However, once I’m settled on something, the babying mostly stops. Scars tell a story on all my guitars and gear, even if that story is “remember when you kicked the MacBook off the bed and into the Strat”.

My hot take on this is, I despise “rellicking” guitars and other instruments. LET ME DO THE DAMAGE or at least someone who used it for it’s intended purpose. Not someone sitting in a factory going scitchy scratchy with some sandpaper.

to be clear: I am not mad at you


sadly I don’t have a picture but I once had a ‘66 gibson acoustic I bought when I briefly worked at a boutique guitar shop in college. my first job was to tune every guitar in the shop and this one had a huge strum wear mark below the pick guard, the kind that a guitar gets if played every day by a street performer to get more volume. it played better than any other guitar in the shop, including multi-thousand dollar guitars of every stripe. everyone who played that guitar remarked, unprompted, that it was a great playing guitar, and when I had to replace it after it was stolen, the relatively flawless ‘68 I replaced it with was never a great guitar. the wear on the ‘66 and the playing that created it made it singular.


Yep, it makes a lot of sense to keep things shipshape for potential resale purposes before “committing to ownership”. I’m just often wondering why it matters to some modular gear buyers that the surface of the front panel is slightly worn at the spots that the mounting screws go on top of.

(Naturally, it’s completely OK to feel and do whichever way for whichever reason with these aesthetic things, to each their own. I realize it’s bad form to say things like these aloud, a bit like “I just don’t understand why you listen to the kind of music you listen to”. That level of finickiness (?) is just something I can’t personally relate to.)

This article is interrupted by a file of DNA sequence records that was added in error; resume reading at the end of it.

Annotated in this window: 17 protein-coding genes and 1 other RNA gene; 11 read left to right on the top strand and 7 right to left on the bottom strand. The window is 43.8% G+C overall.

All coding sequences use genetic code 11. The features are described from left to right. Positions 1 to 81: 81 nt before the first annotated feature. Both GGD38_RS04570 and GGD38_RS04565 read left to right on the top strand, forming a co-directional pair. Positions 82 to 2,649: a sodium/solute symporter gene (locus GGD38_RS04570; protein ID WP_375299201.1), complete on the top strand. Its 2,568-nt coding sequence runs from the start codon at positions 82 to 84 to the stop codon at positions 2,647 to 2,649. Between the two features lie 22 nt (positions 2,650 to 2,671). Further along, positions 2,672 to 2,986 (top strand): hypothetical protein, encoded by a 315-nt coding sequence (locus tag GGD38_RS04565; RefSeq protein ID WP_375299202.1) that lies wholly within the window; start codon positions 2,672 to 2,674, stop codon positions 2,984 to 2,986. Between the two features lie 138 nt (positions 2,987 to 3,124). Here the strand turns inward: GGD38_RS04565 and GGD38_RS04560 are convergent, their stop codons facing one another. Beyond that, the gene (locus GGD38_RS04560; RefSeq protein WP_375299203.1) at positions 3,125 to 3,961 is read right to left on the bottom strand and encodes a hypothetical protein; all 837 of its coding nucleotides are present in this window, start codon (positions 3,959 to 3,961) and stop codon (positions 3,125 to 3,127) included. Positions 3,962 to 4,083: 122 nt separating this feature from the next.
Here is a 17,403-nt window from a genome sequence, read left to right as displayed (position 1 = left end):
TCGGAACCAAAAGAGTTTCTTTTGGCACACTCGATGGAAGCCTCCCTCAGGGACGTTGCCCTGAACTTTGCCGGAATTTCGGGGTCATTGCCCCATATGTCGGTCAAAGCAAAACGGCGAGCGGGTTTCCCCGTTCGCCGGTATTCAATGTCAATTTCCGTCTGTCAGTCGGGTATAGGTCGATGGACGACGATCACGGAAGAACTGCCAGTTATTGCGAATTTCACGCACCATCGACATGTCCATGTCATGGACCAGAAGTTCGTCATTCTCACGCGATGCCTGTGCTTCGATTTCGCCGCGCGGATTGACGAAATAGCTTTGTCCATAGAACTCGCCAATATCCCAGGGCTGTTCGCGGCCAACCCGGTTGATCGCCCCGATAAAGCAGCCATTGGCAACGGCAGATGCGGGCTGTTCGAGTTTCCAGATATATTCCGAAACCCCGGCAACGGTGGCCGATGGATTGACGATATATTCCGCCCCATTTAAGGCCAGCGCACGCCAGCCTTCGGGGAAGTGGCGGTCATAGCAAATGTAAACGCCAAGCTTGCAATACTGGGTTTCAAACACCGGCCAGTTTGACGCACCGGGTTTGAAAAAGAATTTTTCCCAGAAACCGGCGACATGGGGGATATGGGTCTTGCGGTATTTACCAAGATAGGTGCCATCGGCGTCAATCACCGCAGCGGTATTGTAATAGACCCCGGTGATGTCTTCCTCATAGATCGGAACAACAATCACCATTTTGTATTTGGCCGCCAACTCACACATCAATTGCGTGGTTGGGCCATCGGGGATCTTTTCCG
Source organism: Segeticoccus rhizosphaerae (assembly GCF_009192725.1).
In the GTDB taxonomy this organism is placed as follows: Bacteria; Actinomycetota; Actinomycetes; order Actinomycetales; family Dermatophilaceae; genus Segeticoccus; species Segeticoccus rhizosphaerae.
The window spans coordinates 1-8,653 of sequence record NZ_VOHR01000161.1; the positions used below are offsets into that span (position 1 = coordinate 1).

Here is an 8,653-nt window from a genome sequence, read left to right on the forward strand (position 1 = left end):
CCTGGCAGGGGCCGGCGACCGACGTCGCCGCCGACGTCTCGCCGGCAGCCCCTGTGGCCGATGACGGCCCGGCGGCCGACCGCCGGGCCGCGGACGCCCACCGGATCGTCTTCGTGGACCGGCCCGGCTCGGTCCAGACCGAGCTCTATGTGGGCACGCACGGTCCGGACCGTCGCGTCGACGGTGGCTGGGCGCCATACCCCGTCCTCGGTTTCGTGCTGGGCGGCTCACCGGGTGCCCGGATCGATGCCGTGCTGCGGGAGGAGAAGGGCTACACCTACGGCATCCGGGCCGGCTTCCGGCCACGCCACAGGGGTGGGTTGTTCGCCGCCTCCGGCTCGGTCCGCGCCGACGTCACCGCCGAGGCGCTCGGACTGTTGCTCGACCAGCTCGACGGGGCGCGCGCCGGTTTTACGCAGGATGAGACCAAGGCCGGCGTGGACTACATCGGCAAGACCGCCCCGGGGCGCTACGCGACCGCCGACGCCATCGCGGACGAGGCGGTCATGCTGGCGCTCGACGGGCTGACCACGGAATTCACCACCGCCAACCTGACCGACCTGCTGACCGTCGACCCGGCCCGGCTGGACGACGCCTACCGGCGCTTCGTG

And I agree, the concept of relic(k)ing / artificially ageing instruments at the factory feels silly. Those rarely look convincingly old and used either. Ditto with clothes that are already blown off new, and other “clumsily worn down pre-purchase just to try to make it look cool” type stuff that you’re actually supposed to use actively, not keep on display.

Again, some like that and that’s fine, I’ll rather skip those and either get something new and in reasonably good shape, or something that’s actually been used a lot.

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I can’t really say that the synths/keys have much damage, but the guitars/amps/pedals are another story. Paint chips, buckle rash, rips or indents in the tolex… My bass cab is carpeted so it’s a cat scratch post.

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I am deeply proud of the hole I dug in my P-Bass next to the E string. I see it as evidence of dues paid and I will never repair it.


Not my gear but this reminded me of Willie Nelsons beloved guitar ‘Trigger’


Some satisfying guitar tech nerdery here:

And for the Station Eleven fans:


Typical Cementimental set


it strikes me that it seems like people are largely happy with things in two states: new & pristine or very old & showing wear. things that fall in-between (even if clearly all things must move between those two states) fall into a weird space for some.


No synth gear I’ve ever known scratches so easily as the Mungo 0-series panels. A couple I’ve bought new have arrived with nice big scratches across them. Even c1, whose panel features a new finish on the aluminium, is practically no hardier. Although it irked me at first, I’ve come to see this just as an amusing contrast with the otherwise robustness and high performance of the modules; another property making up their overall strangeness.

I rashed the jacks of nearly the whole lot once in an ill-fated attempt to colour-code ins and outs with bananuts!


ha, yeah, it does feel strangely appropriate doesn’t it? my c1 showed up with minimal dings but yeah, my g0 was scratch city. i figured yeah, well hey, panels made from recycled metal, makes sense. kinda reminded me of those old animodule panels that were just screen printed on the reverse of old/recycled street signs